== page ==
The humble chickpea…
Part of the legume family, chickpeas are such a versatile source of plant-based protein. They are one of the world’s oldest cultivated crops and are used in so many ways in Punjabi (and Indian) cuisine. Here’s just a few ways that we consume these wonderful pulses.
There are two varieties of chickpea, one is slightly smaller and the other is slightly larger. Chickpeas grow in pods, with there normally being two chickpeas per pod (sometimes there is just one per pod). It takes roughly 100 days from seed to harvest (when in full sun), and when chickpeas are harvested they are green (see image). As they dry, they turn to the light brown colour that you normally would recognise.
Once they have dried, they are either stored (or packaged up and sold as dried chickpeas or then ground into flour) or they are soaked for several hours.
Once soaked, they are then boiled. Once the boiled chickpeas are soft and cooked through, they are usually then tinned in brine.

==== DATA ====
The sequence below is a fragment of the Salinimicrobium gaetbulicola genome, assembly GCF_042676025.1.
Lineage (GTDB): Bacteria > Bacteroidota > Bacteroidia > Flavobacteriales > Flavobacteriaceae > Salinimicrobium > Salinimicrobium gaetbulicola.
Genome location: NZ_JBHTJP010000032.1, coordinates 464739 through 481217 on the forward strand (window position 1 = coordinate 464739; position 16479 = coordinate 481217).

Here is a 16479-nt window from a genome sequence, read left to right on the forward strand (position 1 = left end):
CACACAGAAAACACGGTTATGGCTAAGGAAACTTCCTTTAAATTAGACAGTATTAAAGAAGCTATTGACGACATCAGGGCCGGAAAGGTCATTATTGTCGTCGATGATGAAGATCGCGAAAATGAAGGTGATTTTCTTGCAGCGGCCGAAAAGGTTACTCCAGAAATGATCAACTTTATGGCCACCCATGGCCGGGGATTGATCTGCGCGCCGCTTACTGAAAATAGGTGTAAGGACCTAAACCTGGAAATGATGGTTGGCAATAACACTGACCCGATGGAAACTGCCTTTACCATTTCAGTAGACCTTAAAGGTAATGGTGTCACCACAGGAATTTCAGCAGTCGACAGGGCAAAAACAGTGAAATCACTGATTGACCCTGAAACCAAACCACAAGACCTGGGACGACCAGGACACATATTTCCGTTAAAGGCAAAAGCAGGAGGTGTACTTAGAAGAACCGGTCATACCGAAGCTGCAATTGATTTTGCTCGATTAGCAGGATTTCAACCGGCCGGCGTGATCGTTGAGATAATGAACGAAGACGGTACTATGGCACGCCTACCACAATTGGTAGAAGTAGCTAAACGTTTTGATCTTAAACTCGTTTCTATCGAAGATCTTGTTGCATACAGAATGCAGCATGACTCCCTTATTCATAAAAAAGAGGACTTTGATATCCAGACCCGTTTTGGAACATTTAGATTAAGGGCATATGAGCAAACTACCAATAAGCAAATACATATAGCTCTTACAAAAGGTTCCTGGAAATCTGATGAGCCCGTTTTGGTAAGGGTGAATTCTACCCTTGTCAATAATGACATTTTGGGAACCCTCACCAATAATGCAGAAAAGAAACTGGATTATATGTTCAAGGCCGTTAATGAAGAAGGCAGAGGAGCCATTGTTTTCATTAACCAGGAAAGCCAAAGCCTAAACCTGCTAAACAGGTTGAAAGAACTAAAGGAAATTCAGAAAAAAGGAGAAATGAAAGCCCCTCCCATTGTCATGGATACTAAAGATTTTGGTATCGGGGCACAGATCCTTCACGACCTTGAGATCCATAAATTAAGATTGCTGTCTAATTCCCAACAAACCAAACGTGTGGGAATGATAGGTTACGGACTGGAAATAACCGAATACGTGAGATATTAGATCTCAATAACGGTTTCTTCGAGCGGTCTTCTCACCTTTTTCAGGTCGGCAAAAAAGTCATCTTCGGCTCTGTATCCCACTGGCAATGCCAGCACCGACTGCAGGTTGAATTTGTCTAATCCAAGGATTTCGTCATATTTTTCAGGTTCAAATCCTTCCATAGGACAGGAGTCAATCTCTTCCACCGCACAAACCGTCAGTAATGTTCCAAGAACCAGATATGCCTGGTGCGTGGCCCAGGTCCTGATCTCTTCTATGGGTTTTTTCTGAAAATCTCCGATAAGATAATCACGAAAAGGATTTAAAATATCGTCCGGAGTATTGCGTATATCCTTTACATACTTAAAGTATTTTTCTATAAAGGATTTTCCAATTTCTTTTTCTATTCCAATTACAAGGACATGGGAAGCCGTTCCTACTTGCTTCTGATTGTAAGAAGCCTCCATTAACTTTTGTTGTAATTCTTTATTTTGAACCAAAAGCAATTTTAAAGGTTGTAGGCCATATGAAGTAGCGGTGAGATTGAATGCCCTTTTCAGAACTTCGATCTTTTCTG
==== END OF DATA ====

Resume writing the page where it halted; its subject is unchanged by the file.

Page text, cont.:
See our video on how to soak and boil chickpeas below.
Gram flour / Chickpea flour (called ‘besan’ in Punjabi)
Besan (pronounced bey-sun) is made by grinding dried chickpeas until you are left with a fine flour.
Besan is used to make a variety of dishes, including onion bhajis, amritsari fish and vegetarian kofte. It is also used in Indian desserts, one in particular, which also happened to be called ‘Besan’ (named after it’s main ingredient of course).
Snacks: roasted chickpeas
Chickpeas make for a great snack, and are a wonderful alternative to a bowl of nuts, especially if you are allergic to nuts or looking for a snack alternative that is naturally lower in fat.
You can buy these in Asian grocers, and whilst they are crunchy, they are not quite as hard as the roasted chickpeas that you can find available in western supermarkets.
You can find roasted chickpeas in many flavours, as well as plain (for those who like to keep it simple!).
Snacks: sugared chickpeas
Dry roasted chickpeas are also coated with sugar (sometimes mixed with a little rose water).
This tastes like the crunchy sugar coating that you find on confectionery, except in this instance, you have a little chickpea inside the coating instead of more sugary chocolate –
a better treat in our eyes!